When the novelist Lionel Shriver delivered her now-notorious speech about cultural appropriation at the Brisbane Writer’s Festival last month, it wasn’t clear whether she was wrestling with a real intellectual menace or a straw man. Censorious identity politics, she argued, are potentially suffocating to literary inspiration, since authors fear that creating characters from marginalized backgrounds will invite charges of cultural pillaging. Shriver, who is white, described a “climate of super-sensitivity, giving rise to proliferating prohibitions supposedly in the interest of social justice that constrain fiction writers and prospectively makes our work impossible.” She delivered these remarks while wearing a sombrero.
The outraged response to Shriver’s speech, from festival organizers as well as onlookers, seemed to confirm her point. (“Lionel Shriver’s Address on Cultural Appropriation Roils a Writers Conference,” said the New York Times headline.) Yet the speech itself was short on examples of writers being hounded for borrowing from other cultures. (“So far, the majority of these farcical cases of ‘appropriation’ have concentrated on fashion, dance, and music,” she said.) Shriver quoted a prissy review published “out of San Francisco” of Chris Cleave’s 2009 novel Little Bee, a book by a white man written from the perspective of a teenage Nigerian girl.
Mostly, though, Shriver appeared indignant about criticism of her own work, including a Washington Post review that called out “racist characterizations” in her latest novel, The Mandibles. Indeed, it is dicey for a white writer to depict a white family leading an uncontrollable African-American woman around on a leash, as Shriver does in that book. It’s not dicey enough, however, to preclude invitations to deliver keynote addresses at international literary conferences. In other words, it’s hard to see who is enforcing the “proliferating prohibitions” Shriver describes.
All the same, inhibition is subjective; if writers feel inhibited, they are. The white novelist Jess Row wrote a penetrating critique of Shriver in the New Republic: “Shriver’s ‘crisis,’ in any demonstrable, concrete sense, is a fantasy—a powerful, successful artist’s bad dream, in which some faceless censor, or critic, or angry brown-skinned person, is going to come and take everything she has away.” Yet Row himself notes, almost as an aside, that his agent urged him against writing his novel Your Face In Mine, in which a character undergoes “racial reassignment surgery,” due to the political backlash it would invite. Due to a combination of culturally ascendant left-wing politics and the roving shame squads of social media, at least some people feel like they need to watch what they say. And anxiety about tripping over taboos isn’t great for literature.
This is why I’m pleased to see the outing of Elena Ferrante being met with such protective indignation on behalf of the beloved author, even though it now seems that she didn’t come from the desperate milieu that forms the background to her famous novels. As you surely know by now, the New York Review of Books, in concert with French, German and Italian publications, has published Claudio Gatti’s exposé of the real identity of Ferrante, who wrote the four novels known as the Neapolitan Quartet under a pseudonym. Ferrante is also the author of a book of purportedly autobiographical miscellanea titled Frantumaglia: A Writer’s Journey, which will be released in the United States in November. In that book, Ferrante suggests that she shares the poor Neapolitan background of Elena and Lila, the characters whose friendship is at the core of her four-book epic, though she also coyly warns the reader that she might be lying to shield herself.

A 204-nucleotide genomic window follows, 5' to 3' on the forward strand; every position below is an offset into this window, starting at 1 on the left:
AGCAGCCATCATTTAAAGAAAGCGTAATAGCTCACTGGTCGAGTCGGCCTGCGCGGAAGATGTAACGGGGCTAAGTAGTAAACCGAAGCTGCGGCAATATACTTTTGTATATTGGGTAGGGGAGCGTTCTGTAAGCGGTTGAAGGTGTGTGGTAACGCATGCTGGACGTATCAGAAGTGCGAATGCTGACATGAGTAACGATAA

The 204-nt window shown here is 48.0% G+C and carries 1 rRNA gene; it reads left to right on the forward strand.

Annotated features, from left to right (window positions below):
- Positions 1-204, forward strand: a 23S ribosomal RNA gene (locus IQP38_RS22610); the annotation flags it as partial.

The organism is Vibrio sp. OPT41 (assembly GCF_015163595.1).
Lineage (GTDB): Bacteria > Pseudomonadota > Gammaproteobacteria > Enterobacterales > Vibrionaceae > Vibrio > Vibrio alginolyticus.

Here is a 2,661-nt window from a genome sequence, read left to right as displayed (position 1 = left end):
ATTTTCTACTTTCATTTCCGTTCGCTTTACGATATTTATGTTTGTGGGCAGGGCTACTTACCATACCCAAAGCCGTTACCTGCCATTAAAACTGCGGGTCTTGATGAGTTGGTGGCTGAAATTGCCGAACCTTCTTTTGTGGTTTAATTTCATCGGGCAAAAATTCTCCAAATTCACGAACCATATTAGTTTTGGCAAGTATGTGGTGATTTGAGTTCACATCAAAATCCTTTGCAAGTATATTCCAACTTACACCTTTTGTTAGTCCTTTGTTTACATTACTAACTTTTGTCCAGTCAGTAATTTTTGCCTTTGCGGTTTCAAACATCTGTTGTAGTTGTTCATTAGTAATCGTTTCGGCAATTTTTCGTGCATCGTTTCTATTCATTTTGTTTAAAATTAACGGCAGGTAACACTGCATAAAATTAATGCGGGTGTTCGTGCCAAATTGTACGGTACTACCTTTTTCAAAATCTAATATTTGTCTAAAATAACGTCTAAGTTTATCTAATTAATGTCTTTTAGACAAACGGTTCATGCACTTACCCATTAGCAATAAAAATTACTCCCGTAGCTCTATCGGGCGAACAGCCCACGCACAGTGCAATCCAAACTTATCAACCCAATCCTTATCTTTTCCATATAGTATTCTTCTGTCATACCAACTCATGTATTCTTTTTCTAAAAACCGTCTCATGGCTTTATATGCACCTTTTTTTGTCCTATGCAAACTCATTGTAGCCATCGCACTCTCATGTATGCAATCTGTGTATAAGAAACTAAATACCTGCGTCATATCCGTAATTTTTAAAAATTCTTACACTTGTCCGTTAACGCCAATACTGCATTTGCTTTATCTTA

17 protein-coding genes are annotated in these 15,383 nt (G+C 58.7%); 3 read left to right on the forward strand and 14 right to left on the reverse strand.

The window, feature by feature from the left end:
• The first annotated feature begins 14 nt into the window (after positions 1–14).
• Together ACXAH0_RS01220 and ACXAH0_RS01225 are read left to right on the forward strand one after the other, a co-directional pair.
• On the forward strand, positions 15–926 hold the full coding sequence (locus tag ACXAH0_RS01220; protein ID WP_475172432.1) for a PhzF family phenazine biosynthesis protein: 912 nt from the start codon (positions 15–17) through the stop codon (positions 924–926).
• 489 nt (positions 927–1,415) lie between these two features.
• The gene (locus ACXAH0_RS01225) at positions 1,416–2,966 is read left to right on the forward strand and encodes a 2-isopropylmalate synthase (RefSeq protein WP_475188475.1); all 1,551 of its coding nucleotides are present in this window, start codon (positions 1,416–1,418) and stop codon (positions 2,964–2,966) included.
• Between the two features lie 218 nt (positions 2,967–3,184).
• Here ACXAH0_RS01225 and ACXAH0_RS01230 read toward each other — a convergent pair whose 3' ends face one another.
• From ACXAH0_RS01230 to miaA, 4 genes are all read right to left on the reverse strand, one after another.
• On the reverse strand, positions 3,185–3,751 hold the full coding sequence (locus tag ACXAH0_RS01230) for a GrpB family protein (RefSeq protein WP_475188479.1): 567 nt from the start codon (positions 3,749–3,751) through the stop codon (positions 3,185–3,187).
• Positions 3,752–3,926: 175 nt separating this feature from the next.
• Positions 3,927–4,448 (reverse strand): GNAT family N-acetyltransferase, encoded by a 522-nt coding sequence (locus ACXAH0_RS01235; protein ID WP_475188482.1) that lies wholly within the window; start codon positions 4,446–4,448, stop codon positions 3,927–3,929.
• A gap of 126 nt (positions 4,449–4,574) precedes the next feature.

Gatti, a literal-minded investigative journalist, yanks away the veil of mystery Ferrante has created. “Far from the daughter of a Neapolitan seamstress described in Frantumaglia, new revelations from real estate and financial records point to Anita Raja, a Rome-based translator whose German-born mother fled the Holocaust and later married a Neapolitan magistrate,” he writes. He has revealed Ferrante as a middle-class Jewish woman, not a child of gang-ridden slums. An accompanying article about Raja’s family background begins, “There are no traces of Anita Raja’s personal history in Elena Ferrante’s fiction.” Ferrante has taken the details of a distant subaltern world and turned them into novels that feel viscerally real.
In other words, as Adam Kirsch writes in the New York Times, it “appears that one of the world’s best-loved writers is actually a sterling example of the power of appropriation.” The response to this revelation has been fury—not at Ferrante’s obfuscation, but at Gatti’s invasion of her privacy. “For Literary World, Unmasking Elena Ferrante is Not a Scoop. It’s a Disgrace,” says an NPR headline. In The New Yorker, Alexandra Schwartz derides Gatti as a self-righteous philistine. “He, not Ferrante, seems to be the fictional persona, a puffed-up pedant straight out of Nabokov, right down to his Nabokovian name: Claudio the Cat, prowling around in search of secrets,” Schwartz writes. “Gatti is the kind of reader who sees ‘clues’ in a writer’s work, as if she has constructed a puzzle to be solved rather than written a novel to be read.”
In the reaction to Ferrante’s unmasking, we have a spontaneous, impassioned affirmation that the value of fiction is independent of the identity of its creator. Shriver’s fear that jejune objections to cultural appropriation would filter into literary criticism turns out to be, if not groundless, then overblown. Readers and writers alike still have a deep-rooted belief in the right of artists to venture beyond the fences of their own privilege, as long as the art itself justifies it.